I hate that it took me over two decades to realize this, but community is not about race, or sexuality, or income. It’s not about surrounding yourself with people who look and think like you do.

Community is about what happens when people striving towards the same goal come together.

I don’t think I ever really got that before. Which is probably why I struggled with sticking with other communities I joined in the past.

God has brought me into the communities I’m apart of now, through little-to-no work of my own, to show me how powerful and life-giving it is to not work alone.

Which is odd, for someone like me, who craves solitude.

But what Left on Mallory, and The Reformation Project has shown me, is that alone, I’m rather weak. Prone to quitting. Easily frustrated.

As part of a community of others working towards the same thing, I’m emboldened. Revived. Determined not to give up.

I’m incredibly grateful for both of these communities, and excited about what will come in the future for them, and me as a part of them. And for the first time, I’m shifting my view of the future from what, “I want,” to “what is best for us.”

The great part is, there’s much more freedom from the future when the “I” becomes, “we.”

Struggling With The American Dream


Monday I started a new job.  After working three years for a small company that exploded into one of the largest e-commerce sites on the internet, it was time for me to move on. When I started working at my old company, I knew almost nothing about IT, or the role I’d be filling. This was not something I went to school for, or ever envisioned myself doing. It was something I fell into, only because I needed a job, and a good friend of mine who was a valuable employee recommended me. Thanks to the chance his company took on me, I was able to learn skills that are worth a lot of money. These skills are what led me to the job I have now. One at an even larger company. It’s a job that is demanding, difficult, and high stress.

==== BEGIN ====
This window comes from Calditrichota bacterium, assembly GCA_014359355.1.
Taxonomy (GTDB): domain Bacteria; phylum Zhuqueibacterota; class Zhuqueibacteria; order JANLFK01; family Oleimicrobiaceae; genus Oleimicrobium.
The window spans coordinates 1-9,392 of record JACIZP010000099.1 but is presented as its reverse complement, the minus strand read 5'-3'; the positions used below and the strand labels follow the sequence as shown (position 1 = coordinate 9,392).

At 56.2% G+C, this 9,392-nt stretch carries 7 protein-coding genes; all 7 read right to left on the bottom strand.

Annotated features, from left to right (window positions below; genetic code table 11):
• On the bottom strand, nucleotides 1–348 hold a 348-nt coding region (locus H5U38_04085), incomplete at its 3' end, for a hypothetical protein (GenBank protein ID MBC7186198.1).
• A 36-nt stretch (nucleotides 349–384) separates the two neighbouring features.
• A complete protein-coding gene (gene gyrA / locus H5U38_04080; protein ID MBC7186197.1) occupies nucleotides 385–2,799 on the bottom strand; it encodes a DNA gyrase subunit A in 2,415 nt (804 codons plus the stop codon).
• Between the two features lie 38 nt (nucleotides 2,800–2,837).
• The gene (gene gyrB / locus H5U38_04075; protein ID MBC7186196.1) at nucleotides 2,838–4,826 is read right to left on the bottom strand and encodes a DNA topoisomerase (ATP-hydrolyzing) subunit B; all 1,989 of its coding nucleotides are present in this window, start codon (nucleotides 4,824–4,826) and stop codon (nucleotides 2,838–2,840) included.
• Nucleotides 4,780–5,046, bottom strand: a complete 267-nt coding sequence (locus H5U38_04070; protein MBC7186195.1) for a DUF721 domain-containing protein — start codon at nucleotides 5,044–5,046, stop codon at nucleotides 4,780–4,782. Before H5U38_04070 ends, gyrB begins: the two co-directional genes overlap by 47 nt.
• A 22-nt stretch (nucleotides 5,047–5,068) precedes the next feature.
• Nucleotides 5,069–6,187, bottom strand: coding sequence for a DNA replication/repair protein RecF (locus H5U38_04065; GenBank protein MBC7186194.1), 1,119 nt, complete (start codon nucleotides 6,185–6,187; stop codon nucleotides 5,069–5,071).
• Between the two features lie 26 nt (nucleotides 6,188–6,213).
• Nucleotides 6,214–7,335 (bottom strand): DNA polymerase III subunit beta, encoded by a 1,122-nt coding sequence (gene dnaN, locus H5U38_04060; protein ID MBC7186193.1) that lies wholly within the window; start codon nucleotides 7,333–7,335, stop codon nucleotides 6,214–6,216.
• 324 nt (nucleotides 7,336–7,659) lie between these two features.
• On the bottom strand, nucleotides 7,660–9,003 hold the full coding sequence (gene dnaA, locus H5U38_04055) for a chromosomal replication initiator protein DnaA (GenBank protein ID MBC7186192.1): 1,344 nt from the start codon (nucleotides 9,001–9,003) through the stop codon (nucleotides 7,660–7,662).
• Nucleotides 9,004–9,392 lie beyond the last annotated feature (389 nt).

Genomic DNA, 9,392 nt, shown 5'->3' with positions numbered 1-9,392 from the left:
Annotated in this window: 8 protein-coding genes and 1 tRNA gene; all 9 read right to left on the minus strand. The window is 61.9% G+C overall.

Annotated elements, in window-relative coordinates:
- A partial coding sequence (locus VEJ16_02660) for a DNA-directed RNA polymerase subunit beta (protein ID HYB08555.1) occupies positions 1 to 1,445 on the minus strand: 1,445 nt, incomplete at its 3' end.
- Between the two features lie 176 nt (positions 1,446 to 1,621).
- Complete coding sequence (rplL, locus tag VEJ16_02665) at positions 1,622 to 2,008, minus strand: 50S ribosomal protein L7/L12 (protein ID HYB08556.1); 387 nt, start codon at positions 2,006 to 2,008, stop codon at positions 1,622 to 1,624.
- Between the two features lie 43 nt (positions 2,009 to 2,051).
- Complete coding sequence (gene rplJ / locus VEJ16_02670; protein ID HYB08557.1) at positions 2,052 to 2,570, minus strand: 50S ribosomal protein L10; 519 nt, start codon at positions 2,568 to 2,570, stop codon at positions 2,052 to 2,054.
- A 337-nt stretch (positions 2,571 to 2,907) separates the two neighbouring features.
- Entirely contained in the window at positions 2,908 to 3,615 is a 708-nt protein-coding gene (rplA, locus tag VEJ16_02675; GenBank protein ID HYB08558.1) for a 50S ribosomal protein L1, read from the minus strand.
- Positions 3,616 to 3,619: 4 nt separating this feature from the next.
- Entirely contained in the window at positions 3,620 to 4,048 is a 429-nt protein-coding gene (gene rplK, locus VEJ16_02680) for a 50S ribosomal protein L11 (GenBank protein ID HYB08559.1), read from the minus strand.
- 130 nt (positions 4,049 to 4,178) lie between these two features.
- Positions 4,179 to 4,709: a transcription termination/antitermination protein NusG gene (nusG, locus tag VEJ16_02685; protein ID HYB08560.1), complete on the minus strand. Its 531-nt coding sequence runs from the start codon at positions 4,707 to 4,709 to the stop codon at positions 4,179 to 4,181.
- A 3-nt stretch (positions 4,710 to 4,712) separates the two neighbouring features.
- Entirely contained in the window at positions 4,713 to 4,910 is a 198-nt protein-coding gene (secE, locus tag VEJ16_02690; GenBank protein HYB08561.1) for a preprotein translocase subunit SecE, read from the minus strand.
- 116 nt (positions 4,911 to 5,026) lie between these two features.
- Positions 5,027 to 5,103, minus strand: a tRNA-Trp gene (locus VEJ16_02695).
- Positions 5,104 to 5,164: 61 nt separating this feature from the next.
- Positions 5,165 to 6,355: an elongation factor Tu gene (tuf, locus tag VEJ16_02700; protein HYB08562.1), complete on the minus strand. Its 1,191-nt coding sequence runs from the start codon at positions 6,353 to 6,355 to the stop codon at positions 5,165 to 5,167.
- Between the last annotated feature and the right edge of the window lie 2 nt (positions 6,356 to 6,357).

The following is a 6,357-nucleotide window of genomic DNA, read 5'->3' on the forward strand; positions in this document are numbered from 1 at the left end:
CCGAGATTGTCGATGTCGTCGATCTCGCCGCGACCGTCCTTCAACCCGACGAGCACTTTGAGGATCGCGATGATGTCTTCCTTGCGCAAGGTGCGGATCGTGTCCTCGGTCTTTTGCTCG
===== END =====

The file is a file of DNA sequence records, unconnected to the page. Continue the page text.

But, it’s a job that is paying me more money than I ever anticipated earning.

Driving home from work today, exhausted, I thought about the strange place that I am in right now. For the first time in my life, I don’t have to worry about money. That girl who grew up knowing her parents loved her, but couldn’t afford to buy her the things her friends had, now has the money to buy what she wants.

Within a couple months, my credit cards will be paid off. Within the year, my student loans. I’ll finally be able to replace my eleven year old car. I forgot when payday was, for the first time since I began working 12 years ago.

If I was someone who was working towards the American dream of getting a good job, working hard, and making a lot of money, my mission would be accomplished. All before 30.

But while I’m very grateful for my job, I’m struggling with my dream. My dream that doesn’t involve making lots of money, but making a difference with my writing. A dream that I can’t seem to make a reality, no matter how hard I work towards it.

I find myself in a difficult place. I’m so grateful for where I am financially. But I’m terrified that three, six, ten, twenty years will go by with me working towards a dream that’s never been mine. But I have no idea though how to make my dreams happen, because I am not the one in charge of their future. Agents are in charge. Publishers are in charge. And the rejections I have received so far have given me their resounding answer.

No. Or at least “Not yet.”

At what point do I give up, and let this dream die? Or do I keep working towards it, until eventually, someone says yes? Working hard at my “day job” (which is bleeding into nights) in the meantime? This is the place I find myself in, without any clear answers.